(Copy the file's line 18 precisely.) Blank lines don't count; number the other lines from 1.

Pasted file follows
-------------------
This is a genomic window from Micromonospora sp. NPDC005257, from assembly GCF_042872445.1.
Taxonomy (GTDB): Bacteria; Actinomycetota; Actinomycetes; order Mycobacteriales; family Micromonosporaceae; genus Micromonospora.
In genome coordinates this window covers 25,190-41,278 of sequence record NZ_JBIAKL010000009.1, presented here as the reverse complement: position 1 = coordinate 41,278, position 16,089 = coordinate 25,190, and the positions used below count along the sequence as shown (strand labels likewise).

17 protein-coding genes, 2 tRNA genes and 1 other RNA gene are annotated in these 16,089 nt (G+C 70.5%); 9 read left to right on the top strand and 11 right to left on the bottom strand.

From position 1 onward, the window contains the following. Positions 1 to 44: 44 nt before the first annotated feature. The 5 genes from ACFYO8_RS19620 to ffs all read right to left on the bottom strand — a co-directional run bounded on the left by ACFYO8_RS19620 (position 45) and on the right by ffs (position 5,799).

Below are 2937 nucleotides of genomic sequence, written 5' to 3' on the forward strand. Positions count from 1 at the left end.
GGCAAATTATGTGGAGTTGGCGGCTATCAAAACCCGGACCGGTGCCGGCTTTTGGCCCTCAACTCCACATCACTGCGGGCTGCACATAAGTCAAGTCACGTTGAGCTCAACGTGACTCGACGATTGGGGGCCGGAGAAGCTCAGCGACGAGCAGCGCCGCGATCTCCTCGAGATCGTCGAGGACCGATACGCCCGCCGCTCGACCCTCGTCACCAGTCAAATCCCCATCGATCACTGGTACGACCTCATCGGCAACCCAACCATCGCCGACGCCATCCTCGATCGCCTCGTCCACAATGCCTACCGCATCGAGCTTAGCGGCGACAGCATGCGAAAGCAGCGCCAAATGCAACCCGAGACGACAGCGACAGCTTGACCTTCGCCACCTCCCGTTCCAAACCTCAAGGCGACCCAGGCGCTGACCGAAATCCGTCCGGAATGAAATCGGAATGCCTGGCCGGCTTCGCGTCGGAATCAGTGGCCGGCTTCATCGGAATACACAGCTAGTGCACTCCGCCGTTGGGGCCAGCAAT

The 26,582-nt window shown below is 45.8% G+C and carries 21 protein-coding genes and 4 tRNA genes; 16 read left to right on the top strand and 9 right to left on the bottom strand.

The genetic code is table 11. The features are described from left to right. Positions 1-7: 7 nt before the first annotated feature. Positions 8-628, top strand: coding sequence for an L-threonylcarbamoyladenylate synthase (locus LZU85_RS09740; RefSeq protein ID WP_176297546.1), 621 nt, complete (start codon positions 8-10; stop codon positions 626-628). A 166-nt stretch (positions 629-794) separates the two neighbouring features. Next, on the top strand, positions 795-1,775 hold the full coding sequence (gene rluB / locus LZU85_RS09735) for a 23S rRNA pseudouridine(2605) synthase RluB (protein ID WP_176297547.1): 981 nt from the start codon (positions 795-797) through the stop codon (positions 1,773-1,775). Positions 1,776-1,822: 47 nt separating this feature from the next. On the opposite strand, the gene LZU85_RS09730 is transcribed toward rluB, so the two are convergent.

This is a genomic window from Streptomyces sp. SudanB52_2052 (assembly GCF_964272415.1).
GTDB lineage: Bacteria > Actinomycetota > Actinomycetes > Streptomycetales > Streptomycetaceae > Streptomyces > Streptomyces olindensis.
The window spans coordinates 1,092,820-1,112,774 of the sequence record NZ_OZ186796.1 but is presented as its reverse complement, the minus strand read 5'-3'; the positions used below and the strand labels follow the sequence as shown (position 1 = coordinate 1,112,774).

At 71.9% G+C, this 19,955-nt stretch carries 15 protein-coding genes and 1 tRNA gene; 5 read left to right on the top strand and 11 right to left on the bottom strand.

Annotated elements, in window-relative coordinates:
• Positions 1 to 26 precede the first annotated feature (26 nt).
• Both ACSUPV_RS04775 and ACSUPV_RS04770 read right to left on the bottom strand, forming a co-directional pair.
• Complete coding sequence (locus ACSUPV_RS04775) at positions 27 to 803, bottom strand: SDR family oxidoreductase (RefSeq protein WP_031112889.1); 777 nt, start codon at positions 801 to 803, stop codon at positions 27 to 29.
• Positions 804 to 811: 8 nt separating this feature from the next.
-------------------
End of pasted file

• Positions 804 to 811: 8 nt separating this feature from the next.